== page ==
LESLIE: We’ve got David on the line. What are you working on and how can we lend a hand with that sliding patio door ?
DAVID: You know, when we go to put the – take and put the sliding patio door back in and out, because I deliver cabinets all day, I can’t figure out a good way to do it without damaging the door and causing some sort of charge – back charge – to us for trying to get these ranges in or wall ovens, refrigerators. But sometimes, that’s the only way you can get everything in.
TOM: Are you talking about a sliding patio door?
TOM: Hmm. And so you’re popping out the movable unit, right? The sliding-door part of it, not the stationary part?
DAVID: That’s correct.
TOM: And you’re having trouble getting them back in?
DAVID: Usually I use a, perhaps, a flat-head or something to try to pop it out.
TOM: Right. Mm-hmm. Right.
DAVID: But every time I put in, it doesn’t seem to slide or act correctly. And it’s a major part of my job and this is something that I need to be able to do without them even being able to notice that we did take that item off.
TOM: Mm-hmm. Yeah. Right. Or out. Right Well, anytime I’ve removed one of those doors, I know that the rollers, even though you’d think they’re going to drop right back on the rail, very often don’t sit on the rail. So I presume that when you put this door back in, you’re moving it back and forth to make sure it slides the same way it did when you started. Is that correct?
TOM: So, then, wherein lies the problem? Why is it not performing …?
DAVID: Well, wherein lies the problem is when I do that, it doesn’t seem to roll the same way anymore.
TOM: OK. So that’s the issue, yeah. You may not be on the rail when you put it back in. You may have missed the rail. Sometimes, you have to lift that door up and get every – there’s two rollers, right? One on one end and one on the other. Sometimes, you have to lift that up from one side, then the other to make sure it’s sitting right on the rail.
Now, when you take that door off and you set it down, you should be able to see those rollers, right?
DAVID: Yes. But even when I take it off – I’ve spent over half an hour trying to take this door off of it, just – and be careful and not to break anything. And it doesn’t seem like it ever really is kind of meant to go out that way.
TOM: Well, the other thing that you can do is – along the bottom rail of that door, from the inside there’s usually a plug. And you remove the plug, you can actually lower those wheels to make it easier to take the whole door out. Do you know that?
TOM: Yeah. Every one of those rollers has an adjustment from the inside. It has to be because otherwise, you may have an opening that’s slightly out of square. And that’s how you adjust the angle of the door. So, you could pop those caps out.
And what I would do, if I was doing that, is I stuck my screwdriver in and I would count. If I’m going to back it down – so it’s like an unscrewing, so you’re going to basically go to the left. I would, say, make it three twists of the wrist or something, count one-two-three, one-two-three. That’s going to drop the door evenly on both sides to make it easier for me to get it out. And then, when I put it back in, I know it’s rolling and I could reverse it with three twists to tighten it.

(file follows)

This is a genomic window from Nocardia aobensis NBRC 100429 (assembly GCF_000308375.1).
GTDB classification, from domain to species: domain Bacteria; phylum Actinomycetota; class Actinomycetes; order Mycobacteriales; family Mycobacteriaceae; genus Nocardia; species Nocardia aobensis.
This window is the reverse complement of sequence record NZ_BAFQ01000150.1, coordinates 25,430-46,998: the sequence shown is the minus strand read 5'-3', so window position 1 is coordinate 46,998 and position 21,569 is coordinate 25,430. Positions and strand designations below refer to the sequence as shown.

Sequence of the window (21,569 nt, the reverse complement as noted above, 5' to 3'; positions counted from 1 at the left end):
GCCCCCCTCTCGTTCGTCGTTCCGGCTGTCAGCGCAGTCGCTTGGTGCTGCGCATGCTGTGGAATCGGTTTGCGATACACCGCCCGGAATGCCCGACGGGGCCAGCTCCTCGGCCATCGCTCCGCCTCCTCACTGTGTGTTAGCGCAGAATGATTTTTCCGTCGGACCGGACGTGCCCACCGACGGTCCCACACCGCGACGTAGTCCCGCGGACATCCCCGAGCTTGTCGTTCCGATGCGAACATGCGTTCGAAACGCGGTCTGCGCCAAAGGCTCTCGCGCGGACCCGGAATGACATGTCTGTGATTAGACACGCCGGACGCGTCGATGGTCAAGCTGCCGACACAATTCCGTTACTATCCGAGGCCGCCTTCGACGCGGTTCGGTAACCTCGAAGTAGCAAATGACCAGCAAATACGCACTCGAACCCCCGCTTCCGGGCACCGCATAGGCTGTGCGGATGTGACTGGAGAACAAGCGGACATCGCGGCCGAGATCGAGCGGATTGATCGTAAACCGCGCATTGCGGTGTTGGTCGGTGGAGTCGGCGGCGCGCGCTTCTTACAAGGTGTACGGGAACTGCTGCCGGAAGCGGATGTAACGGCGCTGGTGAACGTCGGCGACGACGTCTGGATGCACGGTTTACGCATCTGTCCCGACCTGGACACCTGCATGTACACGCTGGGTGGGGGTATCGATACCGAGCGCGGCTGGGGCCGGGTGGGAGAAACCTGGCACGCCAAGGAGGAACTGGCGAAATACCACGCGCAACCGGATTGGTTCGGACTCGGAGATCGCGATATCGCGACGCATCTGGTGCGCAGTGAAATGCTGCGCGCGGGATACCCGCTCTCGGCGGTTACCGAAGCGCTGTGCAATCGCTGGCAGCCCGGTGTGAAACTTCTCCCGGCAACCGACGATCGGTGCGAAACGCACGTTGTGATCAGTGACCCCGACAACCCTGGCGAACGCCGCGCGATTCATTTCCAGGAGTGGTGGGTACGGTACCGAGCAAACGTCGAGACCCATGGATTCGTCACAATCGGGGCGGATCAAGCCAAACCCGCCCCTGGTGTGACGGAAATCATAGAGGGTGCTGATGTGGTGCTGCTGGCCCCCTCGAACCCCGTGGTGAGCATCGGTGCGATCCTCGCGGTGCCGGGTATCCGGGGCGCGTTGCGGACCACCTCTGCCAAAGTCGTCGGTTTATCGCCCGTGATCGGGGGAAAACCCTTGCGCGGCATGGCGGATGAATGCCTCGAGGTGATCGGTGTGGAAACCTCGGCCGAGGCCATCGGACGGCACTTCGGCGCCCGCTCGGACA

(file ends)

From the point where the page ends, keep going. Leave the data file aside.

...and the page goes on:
DAVID: So where do I see these? Where do I see this thing I can pop out or whatnot?
TOM: OK. So on the bottom of the sliding door, on the inside, the bottom rail – the bottom part of the frame – you’ll see a cap and a little hole. Usually, it’s about ¼-inch wide. And if you stick a Phillips screwdriver in there, you’ll be at the adjustment lug for the roller. And if you twist it one way or the other, it goes up or down: moves the wheel up and down or in and out of that track.
DAVID: Oh, wow. I never knew that.
TOM: Alright. Well, take a look at that next time. And obviously, it’s not optimal to remove those doors. It’s not like taking a swinging door off a hinge, which is a lot easier. I’m sure you do that when you can. But if you are going to have to pull them out, you might want to give yourself a little more room by doing that, OK? Because if you don’t do that, you may not – you may be having a hard time lifting it out of the track and maybe even bending one of those rollers in the process. That could be part of your problem.
DAVID: Well, so then also, I don’t know if you have the answer to this but – so when I have to deliver a refrigerator to, perhaps, a townhouse that goes upstairs with a landing and a turning stairway – and sometimes these people order the biggest fridge that there is and doesn’t even check that doorway.
TOM: Right. Yeah. Yeah.
DAVID: What is the best method and way to deliver this without, first of all, damaging a refrigerator and the product but also not damaging this door – the stairwell and everything when there may even be a railing or molding already in place?
TOM: Listen, man, I feel for you. I don’t have a good answer for that, because the problem is that people order this stuff and they just assume it can get in. And no matter how many different ways you tell them that you need so much clearance and all of that, it’s not going to sink in. So, that’s part of your business that I could never possibly give you an answer for. Whoever is selling this stuff and whatever their policies are, there ought to be a chargeback to people that order things that are not going to fit in their house, to cover your expenses of doing something like that.
But I hope that helps you out. Good luck with that project. Thanks so much for calling us at 888-MONEY-PIT.
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